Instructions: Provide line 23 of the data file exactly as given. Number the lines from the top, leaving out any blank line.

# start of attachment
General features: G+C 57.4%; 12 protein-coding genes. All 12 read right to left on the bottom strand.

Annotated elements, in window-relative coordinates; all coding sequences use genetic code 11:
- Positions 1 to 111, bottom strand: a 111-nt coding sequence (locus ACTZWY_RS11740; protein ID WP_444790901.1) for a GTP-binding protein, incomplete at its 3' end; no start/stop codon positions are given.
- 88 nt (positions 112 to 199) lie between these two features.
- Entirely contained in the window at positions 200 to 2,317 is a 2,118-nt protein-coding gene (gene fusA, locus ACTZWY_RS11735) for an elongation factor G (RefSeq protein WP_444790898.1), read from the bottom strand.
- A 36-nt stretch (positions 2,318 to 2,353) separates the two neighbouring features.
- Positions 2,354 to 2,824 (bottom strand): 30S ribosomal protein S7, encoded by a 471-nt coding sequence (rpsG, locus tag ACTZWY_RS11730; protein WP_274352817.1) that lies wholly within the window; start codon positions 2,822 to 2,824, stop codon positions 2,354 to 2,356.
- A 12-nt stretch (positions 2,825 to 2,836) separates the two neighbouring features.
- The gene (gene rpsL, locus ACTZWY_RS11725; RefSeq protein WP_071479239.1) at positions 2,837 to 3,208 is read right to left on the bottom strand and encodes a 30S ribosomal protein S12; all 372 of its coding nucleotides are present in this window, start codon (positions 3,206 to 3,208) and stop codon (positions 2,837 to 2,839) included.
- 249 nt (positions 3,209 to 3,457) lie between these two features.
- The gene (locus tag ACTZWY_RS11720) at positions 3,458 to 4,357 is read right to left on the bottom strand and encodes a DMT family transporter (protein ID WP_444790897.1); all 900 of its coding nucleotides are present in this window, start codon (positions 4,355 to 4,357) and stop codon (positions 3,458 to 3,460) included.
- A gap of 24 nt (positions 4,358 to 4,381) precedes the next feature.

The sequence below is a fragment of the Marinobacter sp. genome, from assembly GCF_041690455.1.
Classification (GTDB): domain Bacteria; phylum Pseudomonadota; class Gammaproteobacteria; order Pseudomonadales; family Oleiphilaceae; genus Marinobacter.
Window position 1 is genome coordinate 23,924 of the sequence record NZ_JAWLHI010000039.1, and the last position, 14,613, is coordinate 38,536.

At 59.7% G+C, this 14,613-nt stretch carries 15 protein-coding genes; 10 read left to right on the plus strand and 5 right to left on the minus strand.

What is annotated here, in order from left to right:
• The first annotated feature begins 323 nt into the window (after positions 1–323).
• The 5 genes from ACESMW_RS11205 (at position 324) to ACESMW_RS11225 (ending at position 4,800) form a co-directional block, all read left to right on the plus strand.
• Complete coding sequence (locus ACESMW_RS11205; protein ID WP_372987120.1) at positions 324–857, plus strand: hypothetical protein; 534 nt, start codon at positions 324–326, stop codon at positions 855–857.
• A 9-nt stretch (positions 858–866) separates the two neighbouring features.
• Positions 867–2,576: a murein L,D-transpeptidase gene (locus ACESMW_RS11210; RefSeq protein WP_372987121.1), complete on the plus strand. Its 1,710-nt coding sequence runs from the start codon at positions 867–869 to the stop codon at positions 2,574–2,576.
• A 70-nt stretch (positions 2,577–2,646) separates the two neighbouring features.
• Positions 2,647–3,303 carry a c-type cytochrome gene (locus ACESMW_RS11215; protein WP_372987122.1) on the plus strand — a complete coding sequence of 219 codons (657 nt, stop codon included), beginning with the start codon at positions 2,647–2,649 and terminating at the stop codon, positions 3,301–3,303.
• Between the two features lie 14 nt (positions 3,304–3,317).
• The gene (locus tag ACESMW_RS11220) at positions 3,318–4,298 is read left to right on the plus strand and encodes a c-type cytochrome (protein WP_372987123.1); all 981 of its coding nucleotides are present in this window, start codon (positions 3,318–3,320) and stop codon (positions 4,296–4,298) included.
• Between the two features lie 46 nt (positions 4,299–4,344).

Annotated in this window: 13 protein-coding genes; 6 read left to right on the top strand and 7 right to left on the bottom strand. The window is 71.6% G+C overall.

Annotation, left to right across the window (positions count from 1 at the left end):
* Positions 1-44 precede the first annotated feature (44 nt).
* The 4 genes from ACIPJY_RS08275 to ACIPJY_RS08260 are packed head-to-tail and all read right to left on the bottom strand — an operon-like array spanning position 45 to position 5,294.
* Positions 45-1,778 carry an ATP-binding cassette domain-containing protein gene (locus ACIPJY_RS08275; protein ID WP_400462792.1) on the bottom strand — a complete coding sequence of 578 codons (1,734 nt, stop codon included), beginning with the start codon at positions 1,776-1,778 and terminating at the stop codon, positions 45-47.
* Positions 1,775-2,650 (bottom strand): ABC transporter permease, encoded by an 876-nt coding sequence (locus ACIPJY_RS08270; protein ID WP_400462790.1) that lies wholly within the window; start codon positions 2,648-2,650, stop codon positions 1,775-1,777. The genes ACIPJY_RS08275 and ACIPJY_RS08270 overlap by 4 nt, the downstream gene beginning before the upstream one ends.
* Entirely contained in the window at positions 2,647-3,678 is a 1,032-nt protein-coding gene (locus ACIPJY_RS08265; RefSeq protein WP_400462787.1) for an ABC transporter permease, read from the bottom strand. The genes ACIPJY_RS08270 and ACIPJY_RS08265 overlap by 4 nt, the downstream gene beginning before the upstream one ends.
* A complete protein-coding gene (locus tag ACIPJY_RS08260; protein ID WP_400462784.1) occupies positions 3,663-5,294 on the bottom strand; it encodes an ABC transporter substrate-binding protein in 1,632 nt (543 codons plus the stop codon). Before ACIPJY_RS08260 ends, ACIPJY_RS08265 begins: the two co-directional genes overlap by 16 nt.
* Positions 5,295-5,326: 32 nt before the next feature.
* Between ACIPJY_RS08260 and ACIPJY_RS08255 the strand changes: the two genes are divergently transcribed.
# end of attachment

• A 70-nt stretch (positions 2,577–2,646) separates the two neighbouring features.